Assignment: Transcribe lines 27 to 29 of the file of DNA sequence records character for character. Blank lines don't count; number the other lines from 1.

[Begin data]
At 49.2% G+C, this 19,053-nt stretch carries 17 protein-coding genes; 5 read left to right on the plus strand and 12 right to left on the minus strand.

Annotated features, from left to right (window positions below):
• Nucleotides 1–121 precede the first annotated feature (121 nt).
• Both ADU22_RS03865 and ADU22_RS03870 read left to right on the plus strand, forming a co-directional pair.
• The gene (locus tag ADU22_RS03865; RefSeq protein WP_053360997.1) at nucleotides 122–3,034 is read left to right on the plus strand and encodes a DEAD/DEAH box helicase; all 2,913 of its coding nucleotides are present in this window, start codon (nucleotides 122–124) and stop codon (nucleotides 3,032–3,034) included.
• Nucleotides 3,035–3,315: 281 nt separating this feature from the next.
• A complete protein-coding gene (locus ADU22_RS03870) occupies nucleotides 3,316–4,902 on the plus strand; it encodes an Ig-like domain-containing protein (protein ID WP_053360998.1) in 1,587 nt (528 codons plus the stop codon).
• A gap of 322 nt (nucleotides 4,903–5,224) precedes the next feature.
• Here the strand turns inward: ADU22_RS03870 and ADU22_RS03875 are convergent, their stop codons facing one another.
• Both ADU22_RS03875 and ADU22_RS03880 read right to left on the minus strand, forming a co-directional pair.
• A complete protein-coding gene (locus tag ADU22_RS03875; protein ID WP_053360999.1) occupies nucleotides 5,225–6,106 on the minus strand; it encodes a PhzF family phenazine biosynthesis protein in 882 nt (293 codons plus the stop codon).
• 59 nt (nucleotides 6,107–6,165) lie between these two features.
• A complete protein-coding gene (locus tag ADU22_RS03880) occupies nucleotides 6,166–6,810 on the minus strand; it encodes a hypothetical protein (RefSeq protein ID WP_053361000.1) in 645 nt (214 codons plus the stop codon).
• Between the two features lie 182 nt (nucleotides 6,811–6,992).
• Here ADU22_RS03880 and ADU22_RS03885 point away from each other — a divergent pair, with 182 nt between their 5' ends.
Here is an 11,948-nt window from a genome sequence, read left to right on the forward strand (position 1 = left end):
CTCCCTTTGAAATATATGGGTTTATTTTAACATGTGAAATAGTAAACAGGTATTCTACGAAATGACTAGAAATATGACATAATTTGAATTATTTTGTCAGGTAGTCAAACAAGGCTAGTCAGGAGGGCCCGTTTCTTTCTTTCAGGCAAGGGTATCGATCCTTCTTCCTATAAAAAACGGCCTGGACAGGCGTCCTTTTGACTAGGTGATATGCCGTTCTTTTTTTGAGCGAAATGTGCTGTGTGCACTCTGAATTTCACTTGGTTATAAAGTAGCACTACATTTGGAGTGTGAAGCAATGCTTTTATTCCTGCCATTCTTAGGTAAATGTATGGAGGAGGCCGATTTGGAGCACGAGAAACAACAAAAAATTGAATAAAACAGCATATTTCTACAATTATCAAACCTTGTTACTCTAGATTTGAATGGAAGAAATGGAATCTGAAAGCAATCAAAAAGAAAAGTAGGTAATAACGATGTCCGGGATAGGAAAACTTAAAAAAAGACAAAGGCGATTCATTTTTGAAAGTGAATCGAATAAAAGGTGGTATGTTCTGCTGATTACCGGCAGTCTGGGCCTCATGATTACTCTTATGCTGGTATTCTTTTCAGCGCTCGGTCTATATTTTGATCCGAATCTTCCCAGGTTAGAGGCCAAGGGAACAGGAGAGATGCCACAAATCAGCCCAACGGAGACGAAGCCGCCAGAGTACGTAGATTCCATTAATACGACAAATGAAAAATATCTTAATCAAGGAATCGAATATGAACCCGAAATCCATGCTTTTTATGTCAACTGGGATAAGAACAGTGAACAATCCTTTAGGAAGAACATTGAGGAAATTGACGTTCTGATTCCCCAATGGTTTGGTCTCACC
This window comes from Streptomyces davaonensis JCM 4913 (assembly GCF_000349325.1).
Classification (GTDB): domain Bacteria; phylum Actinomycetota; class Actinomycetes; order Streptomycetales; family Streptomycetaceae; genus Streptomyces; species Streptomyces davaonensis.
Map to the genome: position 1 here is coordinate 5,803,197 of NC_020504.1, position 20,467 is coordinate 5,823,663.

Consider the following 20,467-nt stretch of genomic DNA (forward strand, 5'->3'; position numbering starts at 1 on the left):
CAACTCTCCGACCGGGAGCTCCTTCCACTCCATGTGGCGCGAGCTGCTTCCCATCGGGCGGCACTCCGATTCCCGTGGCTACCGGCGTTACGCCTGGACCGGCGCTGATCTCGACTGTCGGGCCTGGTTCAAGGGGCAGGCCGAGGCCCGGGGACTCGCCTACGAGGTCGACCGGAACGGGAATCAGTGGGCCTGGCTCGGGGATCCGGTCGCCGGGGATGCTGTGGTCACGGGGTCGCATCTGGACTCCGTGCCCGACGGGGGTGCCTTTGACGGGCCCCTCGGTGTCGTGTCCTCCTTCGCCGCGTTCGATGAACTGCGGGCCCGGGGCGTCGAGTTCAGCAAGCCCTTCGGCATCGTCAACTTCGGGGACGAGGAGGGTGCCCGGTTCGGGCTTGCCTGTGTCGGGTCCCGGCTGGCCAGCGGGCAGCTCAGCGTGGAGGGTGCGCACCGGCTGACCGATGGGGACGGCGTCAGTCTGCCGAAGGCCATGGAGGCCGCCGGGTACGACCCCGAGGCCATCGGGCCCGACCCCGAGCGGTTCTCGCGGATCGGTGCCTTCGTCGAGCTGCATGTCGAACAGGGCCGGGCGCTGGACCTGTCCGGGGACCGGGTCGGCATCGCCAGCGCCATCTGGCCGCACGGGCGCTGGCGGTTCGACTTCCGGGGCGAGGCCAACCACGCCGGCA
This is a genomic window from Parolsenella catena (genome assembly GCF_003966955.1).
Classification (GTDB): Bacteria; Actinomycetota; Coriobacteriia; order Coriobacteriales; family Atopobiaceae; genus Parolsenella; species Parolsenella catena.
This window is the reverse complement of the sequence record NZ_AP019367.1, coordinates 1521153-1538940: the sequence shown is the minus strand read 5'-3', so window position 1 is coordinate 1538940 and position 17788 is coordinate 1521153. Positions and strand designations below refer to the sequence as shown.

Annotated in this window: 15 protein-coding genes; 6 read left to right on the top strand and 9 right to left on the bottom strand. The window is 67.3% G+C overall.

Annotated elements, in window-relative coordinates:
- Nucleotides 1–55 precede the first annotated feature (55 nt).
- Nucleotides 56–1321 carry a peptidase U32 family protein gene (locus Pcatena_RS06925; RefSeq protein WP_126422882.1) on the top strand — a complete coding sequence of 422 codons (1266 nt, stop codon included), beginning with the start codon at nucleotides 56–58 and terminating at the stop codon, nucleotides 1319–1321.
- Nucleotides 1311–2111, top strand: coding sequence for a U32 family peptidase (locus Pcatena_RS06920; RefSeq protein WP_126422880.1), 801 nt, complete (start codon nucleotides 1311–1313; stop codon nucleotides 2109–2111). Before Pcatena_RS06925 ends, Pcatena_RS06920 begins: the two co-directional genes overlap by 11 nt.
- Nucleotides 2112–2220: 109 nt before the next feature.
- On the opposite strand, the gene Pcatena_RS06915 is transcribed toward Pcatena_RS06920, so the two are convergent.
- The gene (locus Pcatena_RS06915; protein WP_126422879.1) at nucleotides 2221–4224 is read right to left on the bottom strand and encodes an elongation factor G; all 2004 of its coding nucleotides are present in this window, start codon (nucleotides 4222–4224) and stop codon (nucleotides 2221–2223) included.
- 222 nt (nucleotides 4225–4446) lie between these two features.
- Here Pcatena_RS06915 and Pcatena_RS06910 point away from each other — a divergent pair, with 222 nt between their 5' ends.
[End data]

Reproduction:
Annotated elements, in window-relative coordinates:
- Nucleotides 1–55 precede the first annotated feature (55 nt).
- Nucleotides 56–1321 carry a peptidase U32 family protein gene (locus Pcatena_RS06925; RefSeq protein WP_126422882.1) on the top strand — a complete coding sequence of 422 codons (1266 nt, stop codon included), beginning with the start codon at nucleotides 56–58 and terminating at the stop codon, nucleotides 1319–1321.